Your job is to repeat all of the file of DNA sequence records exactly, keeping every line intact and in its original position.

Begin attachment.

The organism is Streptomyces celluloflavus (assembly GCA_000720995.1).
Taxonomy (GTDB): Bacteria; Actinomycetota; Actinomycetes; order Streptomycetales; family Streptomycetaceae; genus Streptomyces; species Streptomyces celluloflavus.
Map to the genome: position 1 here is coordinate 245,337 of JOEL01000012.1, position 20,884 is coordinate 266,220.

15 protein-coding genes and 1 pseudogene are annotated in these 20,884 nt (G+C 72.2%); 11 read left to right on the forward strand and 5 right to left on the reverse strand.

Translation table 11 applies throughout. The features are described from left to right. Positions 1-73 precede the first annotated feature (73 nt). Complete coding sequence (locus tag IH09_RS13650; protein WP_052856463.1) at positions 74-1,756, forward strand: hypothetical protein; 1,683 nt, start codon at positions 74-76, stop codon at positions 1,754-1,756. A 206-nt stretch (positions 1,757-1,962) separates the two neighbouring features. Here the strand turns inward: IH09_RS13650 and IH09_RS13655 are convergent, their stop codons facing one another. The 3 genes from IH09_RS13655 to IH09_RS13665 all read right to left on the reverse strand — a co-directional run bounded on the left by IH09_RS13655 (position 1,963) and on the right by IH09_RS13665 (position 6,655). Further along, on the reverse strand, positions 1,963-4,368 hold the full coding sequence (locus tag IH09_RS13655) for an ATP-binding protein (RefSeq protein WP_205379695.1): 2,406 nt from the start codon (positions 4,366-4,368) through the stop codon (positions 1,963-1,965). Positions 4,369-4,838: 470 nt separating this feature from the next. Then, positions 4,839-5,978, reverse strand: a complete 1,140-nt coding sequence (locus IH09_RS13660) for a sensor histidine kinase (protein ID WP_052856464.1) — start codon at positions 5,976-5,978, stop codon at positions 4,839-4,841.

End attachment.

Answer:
The organism is Streptomyces celluloflavus (assembly GCA_000720995.1).
Taxonomy (GTDB): Bacteria; Actinomycetota; Actinomycetes; order Streptomycetales; family Streptomycetaceae; genus Streptomyces; species Streptomyces celluloflavus.
Map to the genome: position 1 here is coordinate 245,337 of JOEL01000012.1, position 20,884 is coordinate 266,220.

15 protein-coding genes and 1 pseudogene are annotated in these 20,884 nt (G+C 72.2%); 11 read left to right on the forward strand and 5 right to left on the reverse strand.

Translation table 11 applies throughout. The features are described from left to right. Positions 1-73 precede the first annotated feature (73 nt). Complete coding sequence (locus tag IH09_RS13650; protein WP_052856463.1) at positions 74-1,756, forward strand: hypothetical protein; 1,683 nt, start codon at positions 74-76, stop codon at positions 1,754-1,756. A 206-nt stretch (positions 1,757-1,962) separates the two neighbouring features. Here the strand turns inward: IH09_RS13650 and IH09_RS13655 are convergent, their stop codons facing one another. The 3 genes from IH09_RS13655 to IH09_RS13665 all read right to left on the reverse strand — a co-directional run bounded on the left by IH09_RS13655 (position 1,963) and on the right by IH09_RS13665 (position 6,655). Further along, on the reverse strand, positions 1,963-4,368 hold the full coding sequence (locus tag IH09_RS13655) for an ATP-binding protein (RefSeq protein WP_205379695.1): 2,406 nt from the start codon (positions 4,366-4,368) through the stop codon (positions 1,963-1,965). Positions 4,369-4,838: 470 nt separating this feature from the next. Then, positions 4,839-5,978, reverse strand: a complete 1,140-nt coding sequence (locus IH09_RS13660) for a sensor histidine kinase (protein ID WP_052856464.1) — start codon at positions 5,976-5,978, stop codon at positions 4,839-4,841.